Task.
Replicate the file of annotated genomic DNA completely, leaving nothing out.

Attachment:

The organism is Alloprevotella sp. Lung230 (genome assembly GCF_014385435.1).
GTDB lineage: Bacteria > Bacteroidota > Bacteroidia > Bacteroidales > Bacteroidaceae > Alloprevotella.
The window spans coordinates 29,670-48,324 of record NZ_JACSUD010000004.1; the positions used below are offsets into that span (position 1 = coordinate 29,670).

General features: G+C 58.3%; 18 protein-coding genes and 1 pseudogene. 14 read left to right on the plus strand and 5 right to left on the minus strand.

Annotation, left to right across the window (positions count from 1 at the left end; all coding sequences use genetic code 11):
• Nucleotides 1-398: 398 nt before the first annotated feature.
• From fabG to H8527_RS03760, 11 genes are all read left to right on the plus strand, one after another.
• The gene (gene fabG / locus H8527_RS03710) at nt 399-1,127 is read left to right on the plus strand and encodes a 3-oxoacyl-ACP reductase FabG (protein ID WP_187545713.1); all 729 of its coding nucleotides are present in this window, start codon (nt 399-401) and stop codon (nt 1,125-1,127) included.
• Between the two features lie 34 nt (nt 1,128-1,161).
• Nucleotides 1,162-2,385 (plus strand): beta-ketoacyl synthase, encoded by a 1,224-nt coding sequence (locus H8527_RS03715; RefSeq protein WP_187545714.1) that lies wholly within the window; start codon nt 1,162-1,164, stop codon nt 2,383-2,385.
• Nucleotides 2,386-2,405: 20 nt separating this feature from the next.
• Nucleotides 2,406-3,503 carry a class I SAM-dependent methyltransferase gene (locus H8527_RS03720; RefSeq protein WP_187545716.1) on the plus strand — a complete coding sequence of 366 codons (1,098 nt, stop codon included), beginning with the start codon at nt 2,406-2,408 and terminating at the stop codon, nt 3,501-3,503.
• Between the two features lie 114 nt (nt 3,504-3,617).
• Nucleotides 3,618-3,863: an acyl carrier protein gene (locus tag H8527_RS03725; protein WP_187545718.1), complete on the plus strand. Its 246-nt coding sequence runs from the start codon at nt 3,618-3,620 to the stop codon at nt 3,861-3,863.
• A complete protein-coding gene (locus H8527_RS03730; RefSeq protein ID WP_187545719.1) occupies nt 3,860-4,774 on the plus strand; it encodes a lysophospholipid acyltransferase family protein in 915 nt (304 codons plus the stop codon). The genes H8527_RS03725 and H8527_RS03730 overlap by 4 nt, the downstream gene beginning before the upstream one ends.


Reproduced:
The organism is Alloprevotella sp. Lung230 (genome assembly GCF_014385435.1).
GTDB lineage: Bacteria > Bacteroidota > Bacteroidia > Bacteroidales > Bacteroidaceae > Alloprevotella.
The window spans coordinates 29,670-48,324 of record NZ_JACSUD010000004.1; the positions used below are offsets into that span (position 1 = coordinate 29,670).

General features: G+C 58.3%; 18 protein-coding genes and 1 pseudogene. 14 read left to right on the plus strand and 5 right to left on the minus strand.

Annotation, left to right across the window (positions count from 1 at the left end; all coding sequences use genetic code 11):
• Nucleotides 1-398: 398 nt before the first annotated feature.
• From fabG to H8527_RS03760, 11 genes are all read left to right on the plus strand, one after another.
• The gene (gene fabG / locus H8527_RS03710) at nt 399-1,127 is read left to right on the plus strand and encodes a 3-oxoacyl-ACP reductase FabG (protein ID WP_187545713.1); all 729 of its coding nucleotides are present in this window, start codon (nt 399-401) and stop codon (nt 1,125-1,127) included.
• Between the two features lie 34 nt (nt 1,128-1,161).
• Nucleotides 1,162-2,385 (plus strand): beta-ketoacyl synthase, encoded by a 1,224-nt coding sequence (locus H8527_RS03715; RefSeq protein WP_187545714.1) that lies wholly within the window; start codon nt 1,162-1,164, stop codon nt 2,383-2,385.
• Nucleotides 2,386-2,405: 20 nt separating this feature from the next.
• Nucleotides 2,406-3,503 carry a class I SAM-dependent methyltransferase gene (locus H8527_RS03720; RefSeq protein WP_187545716.1) on the plus strand — a complete coding sequence of 366 codons (1,098 nt, stop codon included), beginning with the start codon at nt 2,406-2,408 and terminating at the stop codon, nt 3,501-3,503.
• Between the two features lie 114 nt (nt 3,504-3,617).
• Nucleotides 3,618-3,863: an acyl carrier protein gene (locus tag H8527_RS03725; protein WP_187545718.1), complete on the plus strand. Its 246-nt coding sequence runs from the start codon at nt 3,618-3,620 to the stop codon at nt 3,861-3,863.
• A complete protein-coding gene (locus H8527_RS03730; RefSeq protein ID WP_187545719.1) occupies nt 3,860-4,774 on the plus strand; it encodes a lysophospholipid acyltransferase family protein in 915 nt (304 codons plus the stop codon). The genes H8527_RS03725 and H8527_RS03730 overlap by 4 nt, the downstream gene beginning before the upstream one ends.